Five Shapes

Mathematician Marcus Du Sautoy explores intriguing stories behind familiar shapes.

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01The Cube2004083120050919

It's the ideal shape for packing and stacking, but when one supermarket put tomato soup in cube-shaped tin cans, no-one bought it.

Perhaps this highly practical shape is just a little bit too perfect for mainstream taste.

02The Pyramid2004090720050920

Marcus du Sautoy turns to the pyramid.

Egyptian mausoleums, the entrance to the Louvre in Paris and tetrahedral tea bags are well known, but this rather hierarchical shape is remarkably rare in the manufactured world.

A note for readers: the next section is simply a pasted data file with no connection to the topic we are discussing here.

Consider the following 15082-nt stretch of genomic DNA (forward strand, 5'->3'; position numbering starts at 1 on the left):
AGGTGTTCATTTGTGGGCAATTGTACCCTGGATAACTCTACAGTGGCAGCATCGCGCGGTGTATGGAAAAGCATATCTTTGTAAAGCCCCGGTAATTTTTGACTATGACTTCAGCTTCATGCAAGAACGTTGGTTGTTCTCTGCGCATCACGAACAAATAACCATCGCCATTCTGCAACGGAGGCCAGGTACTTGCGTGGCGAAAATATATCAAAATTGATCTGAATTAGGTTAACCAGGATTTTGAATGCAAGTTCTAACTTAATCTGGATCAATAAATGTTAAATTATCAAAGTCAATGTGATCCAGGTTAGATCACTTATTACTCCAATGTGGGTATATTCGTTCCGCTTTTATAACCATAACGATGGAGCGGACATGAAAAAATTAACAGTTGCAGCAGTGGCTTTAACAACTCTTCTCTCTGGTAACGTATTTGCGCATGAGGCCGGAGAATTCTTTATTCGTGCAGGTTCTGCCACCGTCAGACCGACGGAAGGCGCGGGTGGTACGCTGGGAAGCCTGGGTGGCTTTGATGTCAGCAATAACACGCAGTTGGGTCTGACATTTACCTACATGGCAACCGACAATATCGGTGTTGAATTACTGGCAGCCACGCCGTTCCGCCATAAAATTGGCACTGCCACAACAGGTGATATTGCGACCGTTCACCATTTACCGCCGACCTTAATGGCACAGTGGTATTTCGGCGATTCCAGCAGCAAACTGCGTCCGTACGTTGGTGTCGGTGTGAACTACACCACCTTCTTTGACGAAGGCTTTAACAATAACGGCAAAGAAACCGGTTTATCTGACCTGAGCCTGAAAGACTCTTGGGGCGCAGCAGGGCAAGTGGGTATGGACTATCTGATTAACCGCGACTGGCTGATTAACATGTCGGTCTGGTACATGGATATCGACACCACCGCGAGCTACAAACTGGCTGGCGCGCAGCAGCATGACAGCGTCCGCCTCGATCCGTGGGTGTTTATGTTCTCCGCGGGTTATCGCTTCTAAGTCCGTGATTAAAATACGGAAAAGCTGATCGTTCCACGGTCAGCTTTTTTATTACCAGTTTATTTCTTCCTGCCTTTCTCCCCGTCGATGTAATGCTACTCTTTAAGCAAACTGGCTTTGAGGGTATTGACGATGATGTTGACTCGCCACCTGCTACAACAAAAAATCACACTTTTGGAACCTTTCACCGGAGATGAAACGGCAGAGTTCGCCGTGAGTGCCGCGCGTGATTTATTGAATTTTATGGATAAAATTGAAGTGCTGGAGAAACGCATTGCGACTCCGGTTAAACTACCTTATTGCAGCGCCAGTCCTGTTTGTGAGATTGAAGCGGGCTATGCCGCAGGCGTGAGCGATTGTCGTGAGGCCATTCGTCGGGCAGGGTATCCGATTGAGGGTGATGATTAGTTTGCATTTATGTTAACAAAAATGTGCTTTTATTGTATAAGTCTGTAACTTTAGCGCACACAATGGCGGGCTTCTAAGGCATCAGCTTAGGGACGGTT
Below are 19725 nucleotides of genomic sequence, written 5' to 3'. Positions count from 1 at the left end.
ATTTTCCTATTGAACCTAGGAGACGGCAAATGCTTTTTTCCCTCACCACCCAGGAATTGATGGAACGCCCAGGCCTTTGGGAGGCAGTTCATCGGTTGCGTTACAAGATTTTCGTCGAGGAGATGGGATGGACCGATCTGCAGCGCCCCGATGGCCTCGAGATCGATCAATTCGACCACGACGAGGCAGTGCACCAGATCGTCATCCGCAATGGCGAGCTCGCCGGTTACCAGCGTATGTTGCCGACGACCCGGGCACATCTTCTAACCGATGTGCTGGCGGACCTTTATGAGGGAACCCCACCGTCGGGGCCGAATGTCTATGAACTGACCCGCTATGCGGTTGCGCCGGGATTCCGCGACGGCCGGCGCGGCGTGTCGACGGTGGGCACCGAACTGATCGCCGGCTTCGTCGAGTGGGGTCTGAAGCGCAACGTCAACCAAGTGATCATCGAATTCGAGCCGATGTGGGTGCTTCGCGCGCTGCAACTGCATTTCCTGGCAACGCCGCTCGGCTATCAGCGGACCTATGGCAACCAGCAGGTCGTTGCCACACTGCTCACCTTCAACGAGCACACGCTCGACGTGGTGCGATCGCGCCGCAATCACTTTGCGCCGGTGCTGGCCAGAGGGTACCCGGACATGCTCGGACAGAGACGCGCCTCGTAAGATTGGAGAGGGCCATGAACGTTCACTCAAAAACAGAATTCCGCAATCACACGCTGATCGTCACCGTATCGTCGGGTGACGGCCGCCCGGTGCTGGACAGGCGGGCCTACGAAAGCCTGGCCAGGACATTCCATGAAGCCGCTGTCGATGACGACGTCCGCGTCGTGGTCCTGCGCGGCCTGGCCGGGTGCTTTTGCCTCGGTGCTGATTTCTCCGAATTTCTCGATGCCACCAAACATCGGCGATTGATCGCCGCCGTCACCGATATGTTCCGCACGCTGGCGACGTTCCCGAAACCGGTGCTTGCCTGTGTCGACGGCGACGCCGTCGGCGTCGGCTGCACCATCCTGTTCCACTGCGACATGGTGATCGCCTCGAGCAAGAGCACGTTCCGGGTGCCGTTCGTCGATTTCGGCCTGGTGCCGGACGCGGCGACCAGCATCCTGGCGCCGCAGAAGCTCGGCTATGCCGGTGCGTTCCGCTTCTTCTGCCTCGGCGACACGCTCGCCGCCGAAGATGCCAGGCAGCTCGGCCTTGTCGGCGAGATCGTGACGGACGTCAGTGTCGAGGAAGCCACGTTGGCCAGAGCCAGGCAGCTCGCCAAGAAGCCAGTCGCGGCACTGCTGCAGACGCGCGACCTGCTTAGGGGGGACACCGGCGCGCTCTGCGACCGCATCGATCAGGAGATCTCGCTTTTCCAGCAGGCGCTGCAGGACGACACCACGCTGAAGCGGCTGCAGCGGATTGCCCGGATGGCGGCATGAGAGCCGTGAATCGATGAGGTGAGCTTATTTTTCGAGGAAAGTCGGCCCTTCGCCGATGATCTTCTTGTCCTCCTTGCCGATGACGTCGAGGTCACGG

Look under the microscope however, and they're everywhere.

03The Sphere2004091420050921

Nature has no problem making them: raindrops are spheres not tears.

But building a perfect sphere remains a challenge for architects and engineers.

04The Bagel2004092120050922

This week's shape is not only good enough to eat, it's the most important shape in maths today.

Marcus du Sautoy explores why it's a good shape for cooking dough, cracking codes and understanding space.

Could the universe have a hole in the middle?

05 LASTThe Blob2004092820050923

Mathematician Marcus Du Sautoy discovers that thanks to computer technology, cartoon characters, curvy cars, and blobby buildings are closely related.